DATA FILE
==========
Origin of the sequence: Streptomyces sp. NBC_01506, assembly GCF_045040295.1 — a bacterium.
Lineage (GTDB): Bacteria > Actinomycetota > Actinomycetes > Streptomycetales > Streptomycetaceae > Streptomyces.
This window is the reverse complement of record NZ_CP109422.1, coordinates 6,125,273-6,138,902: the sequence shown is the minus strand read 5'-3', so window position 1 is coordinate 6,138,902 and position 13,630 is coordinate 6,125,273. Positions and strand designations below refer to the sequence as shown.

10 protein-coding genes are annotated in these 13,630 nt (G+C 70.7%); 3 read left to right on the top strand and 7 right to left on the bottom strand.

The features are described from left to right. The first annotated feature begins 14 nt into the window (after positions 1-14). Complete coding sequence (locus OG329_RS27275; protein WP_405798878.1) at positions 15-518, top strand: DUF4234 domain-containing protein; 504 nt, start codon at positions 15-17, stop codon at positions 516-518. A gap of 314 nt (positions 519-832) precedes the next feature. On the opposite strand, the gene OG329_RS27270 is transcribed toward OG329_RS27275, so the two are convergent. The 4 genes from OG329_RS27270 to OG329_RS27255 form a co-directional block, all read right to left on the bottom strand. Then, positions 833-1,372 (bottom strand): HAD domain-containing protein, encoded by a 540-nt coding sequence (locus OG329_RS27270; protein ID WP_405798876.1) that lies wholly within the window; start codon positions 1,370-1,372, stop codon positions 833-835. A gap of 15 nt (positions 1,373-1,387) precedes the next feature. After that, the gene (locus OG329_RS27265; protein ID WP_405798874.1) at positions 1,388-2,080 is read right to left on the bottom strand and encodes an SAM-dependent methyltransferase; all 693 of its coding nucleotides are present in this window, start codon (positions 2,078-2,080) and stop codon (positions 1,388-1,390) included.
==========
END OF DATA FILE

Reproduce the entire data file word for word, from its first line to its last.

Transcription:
Origin of the sequence: Streptomyces sp. NBC_01506, assembly GCF_045040295.1 — a bacterium.
Lineage (GTDB): Bacteria > Actinomycetota > Actinomycetes > Streptomycetales > Streptomycetaceae > Streptomyces.
This window is the reverse complement of record NZ_CP109422.1, coordinates 6,125,273-6,138,902: the sequence shown is the minus strand read 5'-3', so window position 1 is coordinate 6,138,902 and position 13,630 is coordinate 6,125,273. Positions and strand designations below refer to the sequence as shown.

10 protein-coding genes are annotated in these 13,630 nt (G+C 70.7%); 3 read left to right on the top strand and 7 right to left on the bottom strand.

The features are described from left to right. The first annotated feature begins 14 nt into the window (after positions 1-14). Complete coding sequence (locus OG329_RS27275; protein WP_405798878.1) at positions 15-518, top strand: DUF4234 domain-containing protein; 504 nt, start codon at positions 15-17, stop codon at positions 516-518. A gap of 314 nt (positions 519-832) precedes the next feature. On the opposite strand, the gene OG329_RS27270 is transcribed toward OG329_RS27275, so the two are convergent. The 4 genes from OG329_RS27270 to OG329_RS27255 form a co-directional block, all read right to left on the bottom strand. Then, positions 833-1,372 (bottom strand): HAD domain-containing protein, encoded by a 540-nt coding sequence (locus OG329_RS27270; protein ID WP_405798876.1) that lies wholly within the window; start codon positions 1,370-1,372, stop codon positions 833-835. A gap of 15 nt (positions 1,373-1,387) precedes the next feature. After that, the gene (locus OG329_RS27265; protein ID WP_405798874.1) at positions 1,388-2,080 is read right to left on the bottom strand and encodes an SAM-dependent methyltransferase; all 693 of its coding nucleotides are present in this window, start codon (positions 2,078-2,080) and stop codon (positions 1,388-1,390) included.